The process used was called "Appreciative Inquiry" (AI) which was developed by Professor Cooperrider at Case Western Reserve University.  AI has been used by businesses and even the United Nations.  AI’s basic concept is that small groups put limits on development of a strategic plans. For that reason it is much better to tap into the knowledge of a large group.   

I have to say I was skeptical of the process going in.  But I was continually amazed at the number of talented people in my working groups that represented a cross-section of the community.  Here are some examples of people who sat at my tables:

  • CEOs
  • Non-profit representatives
  • Small business owners
  • Sustainability experts
  • Advocates
  • Students
  • City and County Government Officials
  • Attendees from other cities and countries

It was a great mix and cross-section of the community.  I would be lying if I didn’t find some of the ideas and opinions offered to be "wild" or out of touch with reality.   There were also times when the Summit got to be a bit too much cheer-leading and not enough specific action.  However, there was no denying the energy and purpose of the group. 

There was an excellent advance briefing paper that was given to participants.  The Sustainable Cleveland briefing paper includes good information as to groups, initiatives and progress to date in Northeat Ohio on sustainability.  There were also notable speakers at the Summit.  Here are a couple thoughts or observations that I found interesting that were offered by some of the speakers:

  • Mayor Jackson’s opening remarks:  He said Cleveland had made the mistake in the past of waiting to change course until the economy had improved.  He said "Cleveland won’t make that mistake again" and that Cleveland will "emerge first in developing a green economy."  My comment:  I like the sentiment of not waiting, but Cleveland is already behind many other cities in moving this direction.  We have to be realistic in our assessment of where we are now to get some place in the future…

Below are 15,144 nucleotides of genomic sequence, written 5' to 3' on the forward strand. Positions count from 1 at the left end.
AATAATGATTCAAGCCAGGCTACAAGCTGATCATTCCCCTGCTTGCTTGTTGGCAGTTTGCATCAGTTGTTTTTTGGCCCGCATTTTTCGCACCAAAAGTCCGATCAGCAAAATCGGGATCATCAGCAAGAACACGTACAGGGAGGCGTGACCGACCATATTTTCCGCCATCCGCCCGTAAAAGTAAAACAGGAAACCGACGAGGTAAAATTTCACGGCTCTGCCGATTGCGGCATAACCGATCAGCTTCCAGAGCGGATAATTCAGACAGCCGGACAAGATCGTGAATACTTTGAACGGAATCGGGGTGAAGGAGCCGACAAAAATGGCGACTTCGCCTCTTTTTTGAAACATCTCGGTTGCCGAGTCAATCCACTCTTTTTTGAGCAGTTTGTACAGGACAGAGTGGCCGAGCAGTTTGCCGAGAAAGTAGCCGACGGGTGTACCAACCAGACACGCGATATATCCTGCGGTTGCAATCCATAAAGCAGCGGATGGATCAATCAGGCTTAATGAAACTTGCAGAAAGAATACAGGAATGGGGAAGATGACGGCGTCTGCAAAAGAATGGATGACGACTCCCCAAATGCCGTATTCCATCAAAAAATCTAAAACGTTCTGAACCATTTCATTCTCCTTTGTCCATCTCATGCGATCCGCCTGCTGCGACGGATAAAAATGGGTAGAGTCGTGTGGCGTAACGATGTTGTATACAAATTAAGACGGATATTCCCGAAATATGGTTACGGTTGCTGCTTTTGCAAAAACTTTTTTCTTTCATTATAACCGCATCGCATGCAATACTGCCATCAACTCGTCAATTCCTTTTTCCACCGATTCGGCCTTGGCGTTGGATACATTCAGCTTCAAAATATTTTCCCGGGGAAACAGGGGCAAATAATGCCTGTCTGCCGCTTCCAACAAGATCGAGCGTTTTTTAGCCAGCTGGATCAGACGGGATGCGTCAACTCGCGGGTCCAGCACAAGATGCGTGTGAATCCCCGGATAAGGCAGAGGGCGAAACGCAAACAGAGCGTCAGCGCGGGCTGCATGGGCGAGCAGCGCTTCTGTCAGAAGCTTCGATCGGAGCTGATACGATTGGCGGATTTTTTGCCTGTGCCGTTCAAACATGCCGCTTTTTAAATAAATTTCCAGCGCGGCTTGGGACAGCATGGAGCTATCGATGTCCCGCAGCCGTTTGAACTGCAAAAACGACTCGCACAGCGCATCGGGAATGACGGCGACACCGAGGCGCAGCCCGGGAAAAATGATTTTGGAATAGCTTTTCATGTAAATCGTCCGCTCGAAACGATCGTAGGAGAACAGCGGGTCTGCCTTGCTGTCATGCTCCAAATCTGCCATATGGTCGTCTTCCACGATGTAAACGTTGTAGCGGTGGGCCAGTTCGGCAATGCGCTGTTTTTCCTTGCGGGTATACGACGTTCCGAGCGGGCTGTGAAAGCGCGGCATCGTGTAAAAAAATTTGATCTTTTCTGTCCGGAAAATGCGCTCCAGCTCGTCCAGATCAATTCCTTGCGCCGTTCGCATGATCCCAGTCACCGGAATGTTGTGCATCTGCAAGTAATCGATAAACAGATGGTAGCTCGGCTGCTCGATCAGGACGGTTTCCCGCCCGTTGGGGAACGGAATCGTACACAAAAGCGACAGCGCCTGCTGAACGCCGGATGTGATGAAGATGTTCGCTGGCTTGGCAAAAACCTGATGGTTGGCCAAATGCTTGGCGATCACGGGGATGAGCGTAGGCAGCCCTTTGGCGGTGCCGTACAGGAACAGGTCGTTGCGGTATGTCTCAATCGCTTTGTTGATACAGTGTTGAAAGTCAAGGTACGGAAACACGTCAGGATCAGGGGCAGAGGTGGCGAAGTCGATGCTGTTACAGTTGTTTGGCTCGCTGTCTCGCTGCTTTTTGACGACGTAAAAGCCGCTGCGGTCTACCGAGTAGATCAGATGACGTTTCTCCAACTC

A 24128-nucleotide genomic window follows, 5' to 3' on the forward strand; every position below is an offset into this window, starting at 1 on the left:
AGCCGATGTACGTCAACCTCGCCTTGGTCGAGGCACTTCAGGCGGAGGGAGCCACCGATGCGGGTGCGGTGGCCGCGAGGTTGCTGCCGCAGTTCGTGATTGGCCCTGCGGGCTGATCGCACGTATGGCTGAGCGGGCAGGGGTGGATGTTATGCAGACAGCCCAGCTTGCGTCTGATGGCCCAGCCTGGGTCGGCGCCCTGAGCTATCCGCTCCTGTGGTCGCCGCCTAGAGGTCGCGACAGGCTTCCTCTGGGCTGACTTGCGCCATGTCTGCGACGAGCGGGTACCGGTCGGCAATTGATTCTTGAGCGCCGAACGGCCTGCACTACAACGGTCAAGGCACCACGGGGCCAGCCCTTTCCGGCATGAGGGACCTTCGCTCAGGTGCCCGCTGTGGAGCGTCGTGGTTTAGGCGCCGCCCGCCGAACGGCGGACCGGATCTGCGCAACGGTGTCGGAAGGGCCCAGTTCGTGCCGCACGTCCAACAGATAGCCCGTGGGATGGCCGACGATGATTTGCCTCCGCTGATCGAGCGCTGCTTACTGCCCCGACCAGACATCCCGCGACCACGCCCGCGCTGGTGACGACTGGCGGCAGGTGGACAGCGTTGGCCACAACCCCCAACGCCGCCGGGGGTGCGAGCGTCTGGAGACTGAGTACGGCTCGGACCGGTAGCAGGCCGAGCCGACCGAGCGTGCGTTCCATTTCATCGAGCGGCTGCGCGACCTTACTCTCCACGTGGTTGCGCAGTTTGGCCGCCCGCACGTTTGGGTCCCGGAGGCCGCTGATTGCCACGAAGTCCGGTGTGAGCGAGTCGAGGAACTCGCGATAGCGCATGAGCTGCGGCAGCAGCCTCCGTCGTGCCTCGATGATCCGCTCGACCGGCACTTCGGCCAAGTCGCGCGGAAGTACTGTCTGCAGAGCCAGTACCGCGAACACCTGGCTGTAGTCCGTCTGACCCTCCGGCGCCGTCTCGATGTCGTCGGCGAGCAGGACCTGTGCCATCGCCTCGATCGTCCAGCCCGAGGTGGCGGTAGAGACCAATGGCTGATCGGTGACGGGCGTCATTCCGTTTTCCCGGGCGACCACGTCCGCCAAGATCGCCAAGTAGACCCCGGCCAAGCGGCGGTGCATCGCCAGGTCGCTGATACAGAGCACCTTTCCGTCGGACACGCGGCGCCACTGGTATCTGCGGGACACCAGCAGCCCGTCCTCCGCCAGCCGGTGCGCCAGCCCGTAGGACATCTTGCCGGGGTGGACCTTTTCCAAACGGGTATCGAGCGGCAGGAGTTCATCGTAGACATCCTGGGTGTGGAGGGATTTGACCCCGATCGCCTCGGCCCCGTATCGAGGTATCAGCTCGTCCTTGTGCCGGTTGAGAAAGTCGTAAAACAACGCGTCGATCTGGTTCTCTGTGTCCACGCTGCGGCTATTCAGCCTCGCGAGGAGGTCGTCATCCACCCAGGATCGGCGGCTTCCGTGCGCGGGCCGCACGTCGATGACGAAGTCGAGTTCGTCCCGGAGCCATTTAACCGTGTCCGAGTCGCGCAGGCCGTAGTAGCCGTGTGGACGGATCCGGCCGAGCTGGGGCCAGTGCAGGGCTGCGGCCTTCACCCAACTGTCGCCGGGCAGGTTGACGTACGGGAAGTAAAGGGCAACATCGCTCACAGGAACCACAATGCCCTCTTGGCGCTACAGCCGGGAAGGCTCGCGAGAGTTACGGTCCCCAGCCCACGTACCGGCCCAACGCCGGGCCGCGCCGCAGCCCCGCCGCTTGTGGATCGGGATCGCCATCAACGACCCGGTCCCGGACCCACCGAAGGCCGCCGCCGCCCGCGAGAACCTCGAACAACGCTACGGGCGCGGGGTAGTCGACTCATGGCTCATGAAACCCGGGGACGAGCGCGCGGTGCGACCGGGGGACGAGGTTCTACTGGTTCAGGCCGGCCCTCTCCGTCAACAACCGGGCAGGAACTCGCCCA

• Van Jones of the Obama Administration:  He made the observation that everyone points to China as the example of a dirty or old style industrial economy.  He said China has seen the direction of the future economy and is spending $12 million dollars an hour on development of clean energy.  My comment:  I thought this really was a good observation that we are in a global competition of developing clean energy.
  • Dr. Peter Senge, MIT:  He made some interesting observations regarding sustainability principles.  For example, to produce a computer chip you must use 630 times the weight of the chip in materials to construct it.  That is an amazing amount of waste those goes into developing a single small product.  The observation was made to show the opportunity to reduce waste in the process thereby saving money

Overall, I thought the Summit was a testament to the a growing positive attitude in Cleveland about change. Attendees were willing to devote three days in dark hall of the Convention Center to discuss these topics and develop a plan. 

A Dose of Reality

I will conclude by making an observation regarding building success out of the Summit.  I was lucky to participate directly in the Great Lakes Regional Collaboration (GLRC).  The GLRC was a on-going process to develop a plan for protecting and cleaning up the Great Lakes. It was initiated by President Bush by Executive Order.  The idea was to follow the Florida Everglades model and secure significant funding for restoration of the Great Lakes.

The GLRC was on a scale five times the size of the Cleveland Sustainability Summit.  It involved multiple federal agencies, Indian tribes, state representatives, non-profit groups and environmental groups.

Similar to the Cleveland Sustainability Summit there was tremendous energy and optimism from the participants.  However, that optimism also led to the inclusion of some very unrealistic goals and actions in the GLRC plan for the Great Lakes.  I remember continually raising the concern that the plan had to be realistic and build toward the future.

Some of the most unrealistic proposals were included in the final plan.  What happened…after a full year in development, the plan was virtually shelved due to budget concerns at the federal level.  Participants were disheartened and charges were thrown around that the process was purely a political tool. 

I hope the concept of a lasting 10 year strategic plan for attracting green jobs to Cleveland does not follow a similar path.  Significant progress is possible, but it must include a dose of reality.

Cleveland has is trying to increase momentum toward become a hub of green industry.  As a recent Clevelander I appreciate the efforts to promote sustainability, renewable power, and other green industry as a means of attracting jobs and improving the economy.  (photo:flickr:heidigoseek)